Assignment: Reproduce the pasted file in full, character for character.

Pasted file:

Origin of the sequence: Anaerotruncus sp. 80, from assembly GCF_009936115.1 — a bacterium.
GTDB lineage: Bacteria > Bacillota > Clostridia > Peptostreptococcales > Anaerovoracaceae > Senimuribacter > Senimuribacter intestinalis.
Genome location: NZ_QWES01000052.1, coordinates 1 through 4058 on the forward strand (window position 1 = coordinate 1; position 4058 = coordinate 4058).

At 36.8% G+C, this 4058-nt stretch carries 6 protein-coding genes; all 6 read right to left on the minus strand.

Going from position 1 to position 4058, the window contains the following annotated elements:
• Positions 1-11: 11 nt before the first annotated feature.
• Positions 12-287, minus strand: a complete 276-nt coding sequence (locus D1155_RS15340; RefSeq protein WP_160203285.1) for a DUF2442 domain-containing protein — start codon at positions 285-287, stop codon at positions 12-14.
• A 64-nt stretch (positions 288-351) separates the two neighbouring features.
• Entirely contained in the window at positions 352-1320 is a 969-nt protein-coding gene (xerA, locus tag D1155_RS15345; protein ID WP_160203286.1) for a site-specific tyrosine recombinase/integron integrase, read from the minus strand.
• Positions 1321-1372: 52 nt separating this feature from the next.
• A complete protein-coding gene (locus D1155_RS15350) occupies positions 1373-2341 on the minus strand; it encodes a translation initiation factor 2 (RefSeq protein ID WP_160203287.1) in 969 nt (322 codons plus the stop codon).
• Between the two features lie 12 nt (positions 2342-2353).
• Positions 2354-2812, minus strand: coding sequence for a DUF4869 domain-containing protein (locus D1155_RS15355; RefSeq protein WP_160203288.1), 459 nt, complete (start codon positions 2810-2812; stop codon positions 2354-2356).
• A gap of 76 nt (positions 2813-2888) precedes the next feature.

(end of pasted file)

Origin of the sequence: Anaerotruncus sp. 80, from assembly GCF_009936115.1 — a bacterium.
GTDB lineage: Bacteria > Bacillota > Clostridia > Peptostreptococcales > Anaerovoracaceae > Senimuribacter > Senimuribacter intestinalis.
Genome location: NZ_QWES01000052.1, coordinates 1 through 4058 on the forward strand (window position 1 = coordinate 1; position 4058 = coordinate 4058).

At 36.8% G+C, this 4058-nt stretch carries 6 protein-coding genes; all 6 read right to left on the minus strand.

Going from position 1 to position 4058, the window contains the following annotated elements:
• Positions 1-11: 11 nt before the first annotated feature.
• Positions 12-287, minus strand: a complete 276-nt coding sequence (locus D1155_RS15340; RefSeq protein WP_160203285.1) for a DUF2442 domain-containing protein — start codon at positions 285-287, stop codon at positions 12-14.
• A 64-nt stretch (positions 288-351) separates the two neighbouring features.
• Entirely contained in the window at positions 352-1320 is a 969-nt protein-coding gene (xerA, locus tag D1155_RS15345; protein ID WP_160203286.1) for a site-specific tyrosine recombinase/integron integrase, read from the minus strand.
• Positions 1321-1372: 52 nt separating this feature from the next.
• A complete protein-coding gene (locus D1155_RS15350) occupies positions 1373-2341 on the minus strand; it encodes a translation initiation factor 2 (RefSeq protein ID WP_160203287.1) in 969 nt (322 codons plus the stop codon).
• Between the two features lie 12 nt (positions 2342-2353).
• Positions 2354-2812, minus strand: coding sequence for a DUF4869 domain-containing protein (locus D1155_RS15355; RefSeq protein WP_160203288.1), 459 nt, complete (start codon positions 2810-2812; stop codon positions 2354-2356).
• A gap of 76 nt (positions 2813-2888) precedes the next feature.